Nanostructure field-effect transistor (FET) biosensors have shown great promise for ultra sensitive biomolecular detection. Top-down assembly of these sensors increases scalability and device uniformity but faces fabrication challenges in achieving the small dimensions needed for sensitivity. We report top-down fabricated indium oxide (In2O3) nanoribbon FET biosensors using highly scalable radio frequency (RF) sputtering to create uniform channel thicknesses ranging from 50 to 10 nm. We combine this scalable sensing platform with amplification from electronic enzyme-linked immunosorbent assay (ELISA) to achieve high sensitivity to target analytes such as streptavidin and human immunodeficiency virus type 1 (HIV-1) p24 proteins. Our approach circumvents Debye screening in ionic solutions and detects p24 protein at 20 fg/mL (about 250 viruses/mL or about 3 orders of magnitude lower than commercial ELISA) with a 35% conduction change in human serum. The In2O3 nanoribbon biosensors have 100% device yield and use a simple 2 mask photolithography process. The electrical properties of 50 In2O3 nanoribbon FETs showed good uniformity in on-state current, on/off current ratio, mobility, and threshold voltage. In addition, the sensors show excellent pH sensitivity over a broad range (pH 4 to 9) as well as over the physiological-related pH range (pH 6.8 to 8.2). With the demonstrated sensitivity, scalability, and uniformity, the In2O3 nanoribbon sensor platform makes great progress toward clinical testing, such as for early diagnosis of acquired immunodeficiency syndrome (AIDS).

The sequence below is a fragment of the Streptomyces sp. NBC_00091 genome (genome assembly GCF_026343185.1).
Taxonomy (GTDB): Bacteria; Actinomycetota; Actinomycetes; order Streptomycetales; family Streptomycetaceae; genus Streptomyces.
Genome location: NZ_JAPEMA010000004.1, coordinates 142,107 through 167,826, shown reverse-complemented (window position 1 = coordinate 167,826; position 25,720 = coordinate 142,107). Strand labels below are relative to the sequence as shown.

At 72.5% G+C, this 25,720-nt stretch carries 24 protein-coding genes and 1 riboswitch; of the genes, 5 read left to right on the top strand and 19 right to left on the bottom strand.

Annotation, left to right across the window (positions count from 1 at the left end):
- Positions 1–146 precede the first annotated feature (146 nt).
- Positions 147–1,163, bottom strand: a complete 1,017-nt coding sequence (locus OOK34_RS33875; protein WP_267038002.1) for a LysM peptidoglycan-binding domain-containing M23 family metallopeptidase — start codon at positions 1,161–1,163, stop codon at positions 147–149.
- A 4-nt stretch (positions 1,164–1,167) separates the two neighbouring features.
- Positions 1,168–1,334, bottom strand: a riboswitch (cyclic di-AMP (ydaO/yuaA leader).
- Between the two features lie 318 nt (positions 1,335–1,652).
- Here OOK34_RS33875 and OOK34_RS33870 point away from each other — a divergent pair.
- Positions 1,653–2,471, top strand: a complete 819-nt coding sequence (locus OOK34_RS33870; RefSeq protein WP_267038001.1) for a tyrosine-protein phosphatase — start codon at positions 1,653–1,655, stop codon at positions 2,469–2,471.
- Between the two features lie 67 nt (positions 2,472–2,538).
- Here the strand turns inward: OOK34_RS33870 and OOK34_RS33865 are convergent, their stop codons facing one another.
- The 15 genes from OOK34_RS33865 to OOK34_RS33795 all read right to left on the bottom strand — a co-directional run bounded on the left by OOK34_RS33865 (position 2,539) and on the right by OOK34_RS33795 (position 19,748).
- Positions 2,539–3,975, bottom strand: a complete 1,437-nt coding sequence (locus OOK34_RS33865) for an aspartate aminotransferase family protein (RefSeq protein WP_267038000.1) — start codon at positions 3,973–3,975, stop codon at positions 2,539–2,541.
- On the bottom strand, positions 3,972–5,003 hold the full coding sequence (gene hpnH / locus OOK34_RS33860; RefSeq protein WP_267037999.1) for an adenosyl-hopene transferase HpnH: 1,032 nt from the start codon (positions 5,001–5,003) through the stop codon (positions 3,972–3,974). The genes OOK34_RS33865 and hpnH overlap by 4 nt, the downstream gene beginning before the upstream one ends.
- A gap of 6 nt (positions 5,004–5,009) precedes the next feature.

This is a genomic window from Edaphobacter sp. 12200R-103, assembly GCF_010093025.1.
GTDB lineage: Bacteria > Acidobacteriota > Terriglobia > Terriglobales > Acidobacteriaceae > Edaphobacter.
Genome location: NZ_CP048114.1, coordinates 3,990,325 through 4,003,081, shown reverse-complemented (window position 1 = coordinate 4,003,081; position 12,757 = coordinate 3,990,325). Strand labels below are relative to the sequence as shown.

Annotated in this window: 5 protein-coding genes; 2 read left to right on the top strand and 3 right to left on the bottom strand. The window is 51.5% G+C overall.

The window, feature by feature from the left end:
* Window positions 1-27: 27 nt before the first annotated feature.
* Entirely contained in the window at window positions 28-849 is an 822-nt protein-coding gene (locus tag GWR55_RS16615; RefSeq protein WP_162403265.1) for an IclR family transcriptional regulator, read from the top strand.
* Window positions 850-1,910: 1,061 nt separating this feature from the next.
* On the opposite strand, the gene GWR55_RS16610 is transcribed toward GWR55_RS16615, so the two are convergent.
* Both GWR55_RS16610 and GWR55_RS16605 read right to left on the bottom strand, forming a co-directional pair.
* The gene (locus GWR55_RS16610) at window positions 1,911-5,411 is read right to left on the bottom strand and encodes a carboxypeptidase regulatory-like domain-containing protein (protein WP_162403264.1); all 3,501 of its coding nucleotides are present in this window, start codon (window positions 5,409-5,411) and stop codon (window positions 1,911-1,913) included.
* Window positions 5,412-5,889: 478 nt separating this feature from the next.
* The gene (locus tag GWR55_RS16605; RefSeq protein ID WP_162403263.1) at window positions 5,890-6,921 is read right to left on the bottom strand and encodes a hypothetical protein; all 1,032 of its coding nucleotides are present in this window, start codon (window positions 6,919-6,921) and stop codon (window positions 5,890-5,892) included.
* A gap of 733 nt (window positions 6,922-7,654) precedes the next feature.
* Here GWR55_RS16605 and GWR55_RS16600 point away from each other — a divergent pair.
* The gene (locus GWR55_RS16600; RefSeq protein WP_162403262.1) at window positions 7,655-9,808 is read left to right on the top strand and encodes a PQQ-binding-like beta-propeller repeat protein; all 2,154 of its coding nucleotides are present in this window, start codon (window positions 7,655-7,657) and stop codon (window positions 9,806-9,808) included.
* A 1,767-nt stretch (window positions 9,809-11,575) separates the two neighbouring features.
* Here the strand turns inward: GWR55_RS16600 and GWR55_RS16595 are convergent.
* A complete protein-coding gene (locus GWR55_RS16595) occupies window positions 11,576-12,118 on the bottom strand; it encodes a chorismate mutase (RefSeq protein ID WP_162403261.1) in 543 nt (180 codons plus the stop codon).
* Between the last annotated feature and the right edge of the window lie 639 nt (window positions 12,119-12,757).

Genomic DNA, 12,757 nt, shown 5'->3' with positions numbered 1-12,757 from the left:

|Number of pages||9|
|State||Published - Mar 11 2015|
- electronic ELISA
- indium oxide
- top-down fabrication